• 1/4 cup of vegetable oil
  • salt and pepper
  • 1 packet of pre-cooked rice (I know, very slatternly of me)

So, first what you need to do is make the sofrito – a base for your dish. Sofrito is usually a mush of aromatics. I don’t have a blender or mixer because a London kitchen is too small for that nonsense, so I had to use two sharp knives, a cutting board, and a lot of patience. For my sofrito, I used the onion, carrot, celery, bell pepper, garlic, and cilantro, and just chopped that up over and over again, until I got a messy, gloppy, salsa-like mush. You can do this easier in a mixer, and in fact, I recommend this, as making sofrito by hand was a little much. Once you have the sofrito put it in a bowl and set aside for a moment. 

Next heat oil in your dutch oven over a low flame and place the chicken, skin side down. I choose to do it on a cold surface because I want the skin to render. As soon as the skin starts to brown and sizzle, let it cook, undisturbed for about 7 minutes on one side. I say undisturbed because you want the skin to darken and start to render its fat and crisp up – otherwise, if you mess with the chicken too soon, it’ll just stick to the bottom of the pot (which isn’t the end of the world, btw)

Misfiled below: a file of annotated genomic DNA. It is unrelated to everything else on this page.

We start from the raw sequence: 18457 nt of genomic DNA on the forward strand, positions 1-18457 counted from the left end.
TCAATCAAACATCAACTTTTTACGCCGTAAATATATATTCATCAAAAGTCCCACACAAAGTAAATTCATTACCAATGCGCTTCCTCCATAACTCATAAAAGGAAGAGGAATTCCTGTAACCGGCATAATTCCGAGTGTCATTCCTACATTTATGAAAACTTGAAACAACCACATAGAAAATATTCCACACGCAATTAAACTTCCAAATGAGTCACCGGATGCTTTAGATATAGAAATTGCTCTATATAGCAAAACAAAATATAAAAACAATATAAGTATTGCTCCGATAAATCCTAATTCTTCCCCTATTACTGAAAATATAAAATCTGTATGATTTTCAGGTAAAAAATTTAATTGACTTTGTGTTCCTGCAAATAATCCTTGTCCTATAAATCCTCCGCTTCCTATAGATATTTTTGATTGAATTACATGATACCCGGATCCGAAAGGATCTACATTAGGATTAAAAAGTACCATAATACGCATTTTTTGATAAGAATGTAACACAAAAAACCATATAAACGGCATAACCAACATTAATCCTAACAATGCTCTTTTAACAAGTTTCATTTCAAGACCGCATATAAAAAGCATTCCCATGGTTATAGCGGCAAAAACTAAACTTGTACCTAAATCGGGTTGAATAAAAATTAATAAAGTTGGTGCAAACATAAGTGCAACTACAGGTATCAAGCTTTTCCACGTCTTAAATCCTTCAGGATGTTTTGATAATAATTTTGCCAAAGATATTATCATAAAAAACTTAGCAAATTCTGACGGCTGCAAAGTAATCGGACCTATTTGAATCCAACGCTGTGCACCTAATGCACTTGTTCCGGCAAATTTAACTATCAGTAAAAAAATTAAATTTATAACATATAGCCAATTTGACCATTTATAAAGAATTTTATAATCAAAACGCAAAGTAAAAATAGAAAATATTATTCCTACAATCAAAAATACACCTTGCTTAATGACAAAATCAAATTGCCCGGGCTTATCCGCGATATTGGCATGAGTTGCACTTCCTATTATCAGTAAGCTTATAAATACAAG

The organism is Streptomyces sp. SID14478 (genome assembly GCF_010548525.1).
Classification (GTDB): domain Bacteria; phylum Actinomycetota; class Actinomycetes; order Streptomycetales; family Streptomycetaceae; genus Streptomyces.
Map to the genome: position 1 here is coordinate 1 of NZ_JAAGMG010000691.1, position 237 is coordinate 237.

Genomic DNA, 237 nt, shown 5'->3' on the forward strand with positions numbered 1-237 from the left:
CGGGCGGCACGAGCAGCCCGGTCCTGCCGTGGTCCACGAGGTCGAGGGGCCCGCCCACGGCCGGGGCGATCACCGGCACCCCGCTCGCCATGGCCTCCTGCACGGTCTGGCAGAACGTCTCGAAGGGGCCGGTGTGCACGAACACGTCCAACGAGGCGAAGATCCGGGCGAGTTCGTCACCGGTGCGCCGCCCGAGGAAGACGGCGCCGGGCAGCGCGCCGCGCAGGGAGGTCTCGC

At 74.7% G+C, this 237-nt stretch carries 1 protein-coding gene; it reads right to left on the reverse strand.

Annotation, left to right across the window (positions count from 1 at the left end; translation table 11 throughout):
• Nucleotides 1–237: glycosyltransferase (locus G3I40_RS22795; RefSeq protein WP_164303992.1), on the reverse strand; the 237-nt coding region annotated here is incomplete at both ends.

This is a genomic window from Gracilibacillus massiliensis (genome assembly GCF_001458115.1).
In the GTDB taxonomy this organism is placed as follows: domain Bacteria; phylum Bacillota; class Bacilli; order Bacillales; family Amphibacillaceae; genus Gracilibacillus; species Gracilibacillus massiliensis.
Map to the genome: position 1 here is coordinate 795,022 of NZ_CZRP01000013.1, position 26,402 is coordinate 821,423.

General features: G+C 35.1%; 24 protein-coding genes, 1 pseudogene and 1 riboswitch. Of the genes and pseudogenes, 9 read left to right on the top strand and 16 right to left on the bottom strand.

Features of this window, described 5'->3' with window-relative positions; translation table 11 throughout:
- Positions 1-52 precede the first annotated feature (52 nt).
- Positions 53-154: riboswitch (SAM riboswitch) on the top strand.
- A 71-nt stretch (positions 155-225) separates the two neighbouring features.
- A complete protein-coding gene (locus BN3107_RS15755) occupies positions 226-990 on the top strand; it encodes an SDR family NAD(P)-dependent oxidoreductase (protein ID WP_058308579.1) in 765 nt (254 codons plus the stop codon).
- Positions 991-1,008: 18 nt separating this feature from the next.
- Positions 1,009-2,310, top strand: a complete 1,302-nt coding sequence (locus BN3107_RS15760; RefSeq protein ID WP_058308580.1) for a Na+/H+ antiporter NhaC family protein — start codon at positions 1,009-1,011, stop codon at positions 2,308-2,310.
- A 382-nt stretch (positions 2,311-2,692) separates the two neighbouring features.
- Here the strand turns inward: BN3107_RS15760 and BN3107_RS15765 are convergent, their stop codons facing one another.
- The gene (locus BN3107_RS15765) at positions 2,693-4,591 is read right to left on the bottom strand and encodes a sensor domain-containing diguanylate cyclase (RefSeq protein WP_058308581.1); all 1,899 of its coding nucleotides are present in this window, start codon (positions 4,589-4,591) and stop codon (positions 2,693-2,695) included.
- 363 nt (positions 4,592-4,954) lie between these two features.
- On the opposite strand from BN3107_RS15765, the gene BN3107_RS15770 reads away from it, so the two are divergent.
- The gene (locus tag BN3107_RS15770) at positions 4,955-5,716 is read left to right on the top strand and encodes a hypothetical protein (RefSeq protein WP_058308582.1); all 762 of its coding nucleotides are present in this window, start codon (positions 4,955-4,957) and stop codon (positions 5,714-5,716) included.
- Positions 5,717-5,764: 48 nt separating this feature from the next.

After about 7 minutes, turn the chicken over and cook for an additional 7 minutes and then remove and place on a platter. At this point, I quickly add the sofrito, reserving about half of it. while that’s sweating, remove the skin from the chicken, chop into tiny, tiny bits and add back into the pan – it’s a bit like the lardons of a coq au vin – see, fusion!

Anyways, cook, stirring, letting the skin crisp up – and let the sofrito soften. Add a bit of salt to draw out the moisture and continue to cook, making sure to scrap up any of the browned chicken skin bits. Add the seasonings – I did a quarter of the envelope – and stir, letting the oil and chicken fat bloom all those Latin spices. You gotta stir though because it’s easy for the spices to burn. 

Add the roughly chopped onions and stir, cooking to get the onions to turn translucent. This will take about 8 minutes. You’ll see that you’re getting quite a fond – it’ll be dark brown (well, mine was, anyways)